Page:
Business Writing

Phrasal Verbs (III)

B1- B1 B2 C1

Again, as promised in my last post, here are some more useful phrasal verbs.

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Phrasal Verb Definition Example
To hand (something) out To distribute I’ll handout a copy of the presentation during the meeting.
To hang on To wait a short time Hang on a second. I’ll be right there.
To keep (something) up To continue We need to keep up our efforts to boost the sales figures.
To let (someone) down To disappoint The suppliers let us down by not delivering the agreed quantities.
To look into To investigate A team has been set up to look into the declining sales figures.
To look out for To be careful and take notice Given our recent drop in sales, we need to look out for new opportunities in the market.
To pass (something) out To distribute ( see also to hand something out) I’ll pass out a copy of the presentation after the meeting.
To pass (something) up To decline (usually something positive) Don’t pass up on this great opportunity. The sale ends tomorrow.
To put (something) off To postpone The company has put off introducing the revised pricing structure until the next quarter.
To run into (someone/something) To meet someone/something unexpectedly I hope we don’t run into any problems with the project schedule.
To send (something) back To return The new equipment isn’t working correctly. We’ll have to send it back.
To set (something) up To organise, to arrange Please set up a conference call with the Polish office to discuss the quarterly sales figures.
To shop around To compare prices The company needs to shop around to make sure that it gets the best possible deal on the new printers.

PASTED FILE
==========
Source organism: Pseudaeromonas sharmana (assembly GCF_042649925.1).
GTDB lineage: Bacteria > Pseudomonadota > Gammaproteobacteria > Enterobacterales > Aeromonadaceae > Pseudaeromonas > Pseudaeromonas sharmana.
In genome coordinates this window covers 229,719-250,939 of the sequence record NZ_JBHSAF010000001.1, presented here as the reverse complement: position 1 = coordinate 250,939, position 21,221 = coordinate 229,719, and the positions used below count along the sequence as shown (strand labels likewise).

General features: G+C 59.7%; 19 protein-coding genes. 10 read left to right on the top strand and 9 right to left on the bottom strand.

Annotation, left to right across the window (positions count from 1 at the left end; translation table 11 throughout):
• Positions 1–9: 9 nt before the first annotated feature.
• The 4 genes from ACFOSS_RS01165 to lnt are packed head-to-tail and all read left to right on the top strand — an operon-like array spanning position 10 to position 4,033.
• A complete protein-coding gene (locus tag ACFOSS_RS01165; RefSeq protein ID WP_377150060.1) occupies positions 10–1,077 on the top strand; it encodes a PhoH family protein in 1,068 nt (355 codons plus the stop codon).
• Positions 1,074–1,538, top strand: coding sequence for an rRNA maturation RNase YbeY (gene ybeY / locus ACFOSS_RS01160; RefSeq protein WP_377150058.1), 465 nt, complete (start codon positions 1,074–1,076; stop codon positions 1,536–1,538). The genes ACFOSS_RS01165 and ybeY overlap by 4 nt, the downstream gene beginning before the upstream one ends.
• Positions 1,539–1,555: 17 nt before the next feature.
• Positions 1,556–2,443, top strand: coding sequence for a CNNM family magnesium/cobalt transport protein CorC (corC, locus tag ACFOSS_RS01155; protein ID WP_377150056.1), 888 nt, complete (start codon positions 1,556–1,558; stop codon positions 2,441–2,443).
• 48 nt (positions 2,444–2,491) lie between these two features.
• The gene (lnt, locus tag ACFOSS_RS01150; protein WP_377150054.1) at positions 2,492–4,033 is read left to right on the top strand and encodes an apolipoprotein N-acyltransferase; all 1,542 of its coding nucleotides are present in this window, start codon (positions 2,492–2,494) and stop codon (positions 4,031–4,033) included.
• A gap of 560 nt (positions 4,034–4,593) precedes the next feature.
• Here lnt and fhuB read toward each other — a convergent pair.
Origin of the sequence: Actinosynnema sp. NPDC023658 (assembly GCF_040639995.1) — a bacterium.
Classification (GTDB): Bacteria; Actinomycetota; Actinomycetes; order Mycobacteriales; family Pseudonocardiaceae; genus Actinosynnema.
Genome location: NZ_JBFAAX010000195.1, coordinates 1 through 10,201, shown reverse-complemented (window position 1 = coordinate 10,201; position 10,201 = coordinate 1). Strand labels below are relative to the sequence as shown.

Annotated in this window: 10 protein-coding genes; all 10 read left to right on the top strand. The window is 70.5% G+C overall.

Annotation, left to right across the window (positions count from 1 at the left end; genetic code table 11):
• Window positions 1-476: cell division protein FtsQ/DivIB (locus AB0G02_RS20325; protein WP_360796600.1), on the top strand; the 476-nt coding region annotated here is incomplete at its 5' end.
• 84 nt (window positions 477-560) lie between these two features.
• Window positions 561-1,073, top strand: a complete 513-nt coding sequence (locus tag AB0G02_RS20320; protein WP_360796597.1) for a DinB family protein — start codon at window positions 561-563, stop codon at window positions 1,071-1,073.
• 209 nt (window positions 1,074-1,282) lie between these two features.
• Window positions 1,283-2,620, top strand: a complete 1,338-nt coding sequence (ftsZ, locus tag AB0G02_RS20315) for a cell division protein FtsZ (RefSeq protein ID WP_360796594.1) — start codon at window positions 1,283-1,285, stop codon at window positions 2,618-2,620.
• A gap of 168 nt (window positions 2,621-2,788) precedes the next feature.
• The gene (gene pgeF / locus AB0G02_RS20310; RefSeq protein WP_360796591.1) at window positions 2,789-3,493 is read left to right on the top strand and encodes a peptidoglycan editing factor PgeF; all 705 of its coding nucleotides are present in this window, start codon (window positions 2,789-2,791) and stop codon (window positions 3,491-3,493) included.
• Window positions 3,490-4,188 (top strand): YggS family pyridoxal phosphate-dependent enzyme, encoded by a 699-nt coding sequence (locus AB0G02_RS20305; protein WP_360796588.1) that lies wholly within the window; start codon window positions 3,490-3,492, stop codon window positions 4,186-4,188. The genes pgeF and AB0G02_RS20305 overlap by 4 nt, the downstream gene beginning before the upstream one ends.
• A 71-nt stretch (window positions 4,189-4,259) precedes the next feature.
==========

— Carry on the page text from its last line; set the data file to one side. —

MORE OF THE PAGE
To sort (something) out To resolve a problem This report isn’t clear. We need to get together and sort out exactly what we want it to say.
To take (something) back To return an item If the customer is not happy with the printer performance, we need to take it back and offer them an alternative.
To think (something) over To consider I’d like you to think over the various options and we’ll make a decision at tomorrow’s meeting.
To turn (something) down To reject, to refuse We presented the agreed position at the negotiations, but the other side turned them down.
To try (something) out To test We will be installing the new printers and trying them out over the next couple of days.
To use (something) up To finish the supply We’ve used up our annual training budget, so we need to be creative about how we fund training over the next two months.
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That’s it for phrasal verbs for now. They are often used in emails between colleagues, or with customers with whom we have a strong relationship, to avoid being overly formal when we write.

Happy writing.